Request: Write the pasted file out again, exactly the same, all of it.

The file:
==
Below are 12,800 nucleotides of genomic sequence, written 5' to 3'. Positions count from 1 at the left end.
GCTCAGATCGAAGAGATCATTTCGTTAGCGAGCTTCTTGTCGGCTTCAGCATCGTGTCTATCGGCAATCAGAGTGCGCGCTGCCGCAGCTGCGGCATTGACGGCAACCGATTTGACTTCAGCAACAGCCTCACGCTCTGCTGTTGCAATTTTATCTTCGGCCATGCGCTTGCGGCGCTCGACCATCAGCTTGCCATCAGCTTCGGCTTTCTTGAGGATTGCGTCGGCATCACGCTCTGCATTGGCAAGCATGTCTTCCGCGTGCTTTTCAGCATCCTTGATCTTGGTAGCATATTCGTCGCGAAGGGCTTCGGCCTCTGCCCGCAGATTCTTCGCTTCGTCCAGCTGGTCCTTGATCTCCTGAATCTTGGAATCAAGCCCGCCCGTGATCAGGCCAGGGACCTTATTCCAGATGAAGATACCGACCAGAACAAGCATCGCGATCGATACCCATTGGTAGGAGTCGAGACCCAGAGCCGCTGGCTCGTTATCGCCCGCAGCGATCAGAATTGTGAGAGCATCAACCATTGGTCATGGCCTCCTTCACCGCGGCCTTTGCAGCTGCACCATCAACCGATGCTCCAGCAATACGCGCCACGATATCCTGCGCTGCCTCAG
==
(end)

Below are 12,800 nucleotides of genomic sequence, written 5' to 3'. Positions count from 1 at the left end.
GCTCAGATCGAAGAGATCATTTCGTTAGCGAGCTTCTTGTCGGCTTCAGCATCGTGTCTATCGGCAATCAGAGTGCGCGCTGCCGCAGCTGCGGCATTGACGGCAACCGATTTGACTTCAGCAACAGCCTCACGCTCTGCTGTTGCAATTTTATCTTCGGCCATGCGCTTGCGGCGCTCGACCATCAGCTTGCCATCAGCTTCGGCTTTCTTGAGGATTGCGTCGGCATCACGCTCTGCATTGGCAAGCATGTCTTCCGCGTGCTTTTCAGCATCCTTGATCTTGGTAGCATATTCGTCGCGAAGGGCTTCGGCCTCTGCCCGCAGATTCTTCGCTTCGTCCAGCTGGTCCTTGATCTCCTGAATCTTGGAATCAAGCCCGCCCGTGATCAGGCCAGGGACCTTATTCCAGATGAAGATACCGACCAGAACAAGCATCGCGATCGATACCCATTGGTAGGAGTCGAGACCCAGAGCCGCTGGCTCGTTATCGCCCGCAGCGATCAGAATTGTGAGAGCATCAACCATTGGTCATGGCCTCCTTCACCGCGGCCTTTGCAGCTGCACCATCAACCGATGCTCCAGCAATACGCGCCACGATATCCTGCGCTGCCTCAG